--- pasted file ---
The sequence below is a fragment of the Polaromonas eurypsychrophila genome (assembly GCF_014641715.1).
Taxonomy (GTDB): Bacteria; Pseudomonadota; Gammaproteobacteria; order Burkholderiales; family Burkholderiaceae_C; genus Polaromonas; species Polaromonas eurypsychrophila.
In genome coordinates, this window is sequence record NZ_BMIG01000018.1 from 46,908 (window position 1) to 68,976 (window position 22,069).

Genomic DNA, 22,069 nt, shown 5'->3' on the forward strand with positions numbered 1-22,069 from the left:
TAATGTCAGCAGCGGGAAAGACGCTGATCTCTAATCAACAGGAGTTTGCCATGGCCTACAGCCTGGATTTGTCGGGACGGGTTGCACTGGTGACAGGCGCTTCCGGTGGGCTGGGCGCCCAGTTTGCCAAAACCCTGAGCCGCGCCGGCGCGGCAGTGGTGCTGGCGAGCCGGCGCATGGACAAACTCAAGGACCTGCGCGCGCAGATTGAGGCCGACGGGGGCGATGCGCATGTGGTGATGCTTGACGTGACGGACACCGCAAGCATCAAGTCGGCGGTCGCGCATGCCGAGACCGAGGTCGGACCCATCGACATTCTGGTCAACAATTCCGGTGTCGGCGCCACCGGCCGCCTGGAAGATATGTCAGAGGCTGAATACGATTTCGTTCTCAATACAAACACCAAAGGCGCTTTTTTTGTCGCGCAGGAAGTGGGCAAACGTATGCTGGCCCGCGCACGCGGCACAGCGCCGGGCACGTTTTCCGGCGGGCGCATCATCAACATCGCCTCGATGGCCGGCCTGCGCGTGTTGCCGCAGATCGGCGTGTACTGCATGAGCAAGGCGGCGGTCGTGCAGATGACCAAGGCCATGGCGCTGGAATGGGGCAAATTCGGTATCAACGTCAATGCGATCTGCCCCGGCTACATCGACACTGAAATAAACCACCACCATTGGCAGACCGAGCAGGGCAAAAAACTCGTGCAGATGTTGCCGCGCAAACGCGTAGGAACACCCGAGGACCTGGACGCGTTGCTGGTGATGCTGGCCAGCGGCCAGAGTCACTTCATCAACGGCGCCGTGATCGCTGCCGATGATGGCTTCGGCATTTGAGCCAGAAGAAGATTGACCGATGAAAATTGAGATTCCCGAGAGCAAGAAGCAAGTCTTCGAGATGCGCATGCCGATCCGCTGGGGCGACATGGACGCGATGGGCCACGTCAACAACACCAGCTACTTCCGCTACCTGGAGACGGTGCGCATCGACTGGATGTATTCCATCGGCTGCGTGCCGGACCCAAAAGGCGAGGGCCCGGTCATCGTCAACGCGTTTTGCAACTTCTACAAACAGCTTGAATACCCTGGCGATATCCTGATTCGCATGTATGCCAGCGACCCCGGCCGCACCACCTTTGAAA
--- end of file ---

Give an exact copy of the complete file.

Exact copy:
The sequence below is a fragment of the Polaromonas eurypsychrophila genome (assembly GCF_014641715.1).
Taxonomy (GTDB): Bacteria; Pseudomonadota; Gammaproteobacteria; order Burkholderiales; family Burkholderiaceae_C; genus Polaromonas; species Polaromonas eurypsychrophila.
In genome coordinates, this window is sequence record NZ_BMIG01000018.1 from 46,908 (window position 1) to 68,976 (window position 22,069).

Genomic DNA, 22,069 nt, shown 5'->3' on the forward strand with positions numbered 1-22,069 from the left:
TAATGTCAGCAGCGGGAAAGACGCTGATCTCTAATCAACAGGAGTTTGCCATGGCCTACAGCCTGGATTTGTCGGGACGGGTTGCACTGGTGACAGGCGCTTCCGGTGGGCTGGGCGCCCAGTTTGCCAAAACCCTGAGCCGCGCCGGCGCGGCAGTGGTGCTGGCGAGCCGGCGCATGGACAAACTCAAGGACCTGCGCGCGCAGATTGAGGCCGACGGGGGCGATGCGCATGTGGTGATGCTTGACGTGACGGACACCGCAAGCATCAAGTCGGCGGTCGCGCATGCCGAGACCGAGGTCGGACCCATCGACATTCTGGTCAACAATTCCGGTGTCGGCGCCACCGGCCGCCTGGAAGATATGTCAGAGGCTGAATACGATTTCGTTCTCAATACAAACACCAAAGGCGCTTTTTTTGTCGCGCAGGAAGTGGGCAAACGTATGCTGGCCCGCGCACGCGGCACAGCGCCGGGCACGTTTTCCGGCGGGCGCATCATCAACATCGCCTCGATGGCCGGCCTGCGCGTGTTGCCGCAGATCGGCGTGTACTGCATGAGCAAGGCGGCGGTCGTGCAGATGACCAAGGCCATGGCGCTGGAATGGGGCAAATTCGGTATCAACGTCAATGCGATCTGCCCCGGCTACATCGACACTGAAATAAACCACCACCATTGGCAGACCGAGCAGGGCAAAAAACTCGTGCAGATGTTGCCGCGCAAACGCGTAGGAACACCCGAGGACCTGGACGCGTTGCTGGTGATGCTGGCCAGCGGCCAGAGTCACTTCATCAACGGCGCCGTGATCGCTGCCGATGATGGCTTCGGCATTTGAGCCAGAAGAAGATTGACCGATGAAAATTGAGATTCCCGAGAGCAAGAAGCAAGTCTTCGAGATGCGCATGCCGATCCGCTGGGGCGACATGGACGCGATGGGCCACGTCAACAACACCAGCTACTTCCGCTACCTGGAGACGGTGCGCATCGACTGGATGTATTCCATCGGCTGCGTGCCGGACCCAAAAGGCGAGGGCCCGGTCATCGTCAACGCGTTTTGCAACTTCTACAAACAGCTTGAATACCCTGGCGATATCCTGATTCGCATGTATGCCAGCGACCCCGGCCGCACCACCTTTGAAA